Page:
a New Silicone Hydrogel Multifocal Design
CRAIG W. NORMAN, FCLSA
In my February
2006 column "Silicone Hydrogel Lenses and the Presbyope," I provided a general overview
of silicone hydrogel lenses for presbyopes primarily describing the benefits of
materials for this patient group. Since then Bausch & Lomb has introduced the
first silicone hydrogel multifocal in this category, the PureVision Multi-Focal.
The PureVision Multi-Focal lens has some similarities to other
soft multifocals in that it employs a center-near correction. The aspheric anterior
surface creates a power gradient across the optic zone with more plus power centrally
than in the peripheral area, thus creating the multifocal effect. The design is
available in two add powers low and high (Figure 1). The spherical back-surface
design provides a traditional soft lens fitting relationship.
PureVision Multi-Focal is similar in design to the SofLens Multi-Focal
except that it's currently available only in one base curve rather than two, while
having the same power availability.
The aspheric front surface design incorporates varying shape factors
for each distance power as an applied means of controlling the spherical aberration
generated by different optical powers.
1. Optical design of PureVision Multi-Focal.
Clinically, we've found fitting the PureVision Multi-Focal quite
straightforward. The single base curve fits most patients with good centration and
Diagnostic fitting is helpful, and when doing so we correct the
full distance correction, taking into consideration the spherical equivalent for
patients who have less than 1.00D of cylinder.
early presbyopes who have spectacle add power needs of +1.50D or less, we initially
select the low add for each eye. For patients who have adds from +1.75D to +2.25D,
we begin with the low add for the dominant distance eye and the high add for the
fellow eye. For +2.50D adds we usually choose the high add OU.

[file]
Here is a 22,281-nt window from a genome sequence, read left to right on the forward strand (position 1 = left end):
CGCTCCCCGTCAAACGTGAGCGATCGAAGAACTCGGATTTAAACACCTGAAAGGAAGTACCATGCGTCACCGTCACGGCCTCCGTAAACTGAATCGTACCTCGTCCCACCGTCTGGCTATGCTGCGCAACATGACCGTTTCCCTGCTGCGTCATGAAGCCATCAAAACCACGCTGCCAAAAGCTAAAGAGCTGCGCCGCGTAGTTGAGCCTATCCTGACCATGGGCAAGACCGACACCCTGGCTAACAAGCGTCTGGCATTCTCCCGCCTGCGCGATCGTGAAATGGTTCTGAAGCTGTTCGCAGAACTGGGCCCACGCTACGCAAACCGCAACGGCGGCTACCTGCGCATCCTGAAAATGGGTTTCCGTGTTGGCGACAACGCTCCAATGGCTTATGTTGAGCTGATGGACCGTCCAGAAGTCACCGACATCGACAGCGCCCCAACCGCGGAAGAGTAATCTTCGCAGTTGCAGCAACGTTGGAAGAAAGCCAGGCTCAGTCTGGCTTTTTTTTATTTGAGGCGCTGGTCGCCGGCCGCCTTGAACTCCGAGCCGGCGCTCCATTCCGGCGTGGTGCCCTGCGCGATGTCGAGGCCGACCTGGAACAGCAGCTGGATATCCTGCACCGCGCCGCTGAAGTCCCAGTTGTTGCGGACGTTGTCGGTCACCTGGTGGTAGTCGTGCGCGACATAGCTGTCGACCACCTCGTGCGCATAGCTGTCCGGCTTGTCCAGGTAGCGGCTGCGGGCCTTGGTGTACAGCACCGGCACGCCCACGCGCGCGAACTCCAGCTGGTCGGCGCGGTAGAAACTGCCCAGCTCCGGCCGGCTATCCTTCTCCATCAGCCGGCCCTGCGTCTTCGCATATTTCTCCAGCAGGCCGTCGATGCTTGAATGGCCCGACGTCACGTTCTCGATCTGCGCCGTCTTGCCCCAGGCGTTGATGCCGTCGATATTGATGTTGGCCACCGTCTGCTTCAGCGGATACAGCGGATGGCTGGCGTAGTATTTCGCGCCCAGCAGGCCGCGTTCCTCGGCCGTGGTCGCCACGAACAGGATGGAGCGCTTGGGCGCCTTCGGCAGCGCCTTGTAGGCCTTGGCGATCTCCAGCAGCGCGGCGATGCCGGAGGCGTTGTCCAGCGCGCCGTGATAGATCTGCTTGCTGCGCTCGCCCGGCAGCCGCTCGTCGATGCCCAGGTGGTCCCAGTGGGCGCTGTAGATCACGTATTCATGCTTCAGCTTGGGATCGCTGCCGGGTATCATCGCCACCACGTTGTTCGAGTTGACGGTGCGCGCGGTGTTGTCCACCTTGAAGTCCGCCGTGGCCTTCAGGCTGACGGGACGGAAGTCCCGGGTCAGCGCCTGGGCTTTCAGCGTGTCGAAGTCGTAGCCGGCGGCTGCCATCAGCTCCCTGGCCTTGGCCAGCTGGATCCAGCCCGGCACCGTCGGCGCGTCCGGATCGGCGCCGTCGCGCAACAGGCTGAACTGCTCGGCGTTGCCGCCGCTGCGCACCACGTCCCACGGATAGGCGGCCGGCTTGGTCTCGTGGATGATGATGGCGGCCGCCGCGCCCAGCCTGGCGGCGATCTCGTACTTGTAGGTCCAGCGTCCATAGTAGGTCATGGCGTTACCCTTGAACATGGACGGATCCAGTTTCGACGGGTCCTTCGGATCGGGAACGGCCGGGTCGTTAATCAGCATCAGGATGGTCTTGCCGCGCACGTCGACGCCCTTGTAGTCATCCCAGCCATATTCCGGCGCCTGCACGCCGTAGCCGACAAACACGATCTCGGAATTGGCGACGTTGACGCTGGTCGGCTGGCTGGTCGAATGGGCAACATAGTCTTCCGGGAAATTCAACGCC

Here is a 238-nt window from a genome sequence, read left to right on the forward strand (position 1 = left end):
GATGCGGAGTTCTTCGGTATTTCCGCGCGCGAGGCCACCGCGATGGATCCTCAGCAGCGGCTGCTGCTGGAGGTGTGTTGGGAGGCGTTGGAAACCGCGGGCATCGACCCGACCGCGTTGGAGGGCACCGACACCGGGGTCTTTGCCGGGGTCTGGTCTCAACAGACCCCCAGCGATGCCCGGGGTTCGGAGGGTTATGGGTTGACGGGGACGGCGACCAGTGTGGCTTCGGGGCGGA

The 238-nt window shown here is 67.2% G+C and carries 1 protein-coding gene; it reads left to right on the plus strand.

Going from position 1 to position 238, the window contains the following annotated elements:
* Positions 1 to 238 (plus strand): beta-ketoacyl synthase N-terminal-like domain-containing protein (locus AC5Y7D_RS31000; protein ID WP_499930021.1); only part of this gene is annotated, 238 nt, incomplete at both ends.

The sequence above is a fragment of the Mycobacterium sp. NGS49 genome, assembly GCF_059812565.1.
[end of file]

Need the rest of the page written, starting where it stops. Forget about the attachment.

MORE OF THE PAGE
In addition to new wearers, many patients whom we've fit with
this lens are long-term hydrogel wearers who may be experiencing limbal redness
and neovascularization from corneal oxygen deficiency. The improved corneal oxygenation
of this lens decreases these signs.
When switching from hydrogel designs, some of our patients describe
a little awareness for the first few days, similar to what we've seen with other
silicone hydrogels. Most wearers become more comfortable with this material the
longer they wear it.
Silicone hydrogel multifocals are a welcome addition to the offerings
for our presbyopic patients. We've found that the PureVision Multi-Focal
provides a level of wearing convenience that many presbyopes are seeking good
vision at distance and near, plus the possibility to safely nap or sleep in their
As the use of silicone hydrogel multifocals becomes more common,
presbyopic patient success should continue to increase significantly.
Craig Norman is director
of the Contact Lens Section at the South Bend Clinic in South Bend, Indiana. He
is a fellow of the Contact Lens Society of America and is an advisor to the
GP Lens Institute. He is also a consultant to B&L.
Contact Lens Spectrum, Issue: September 2006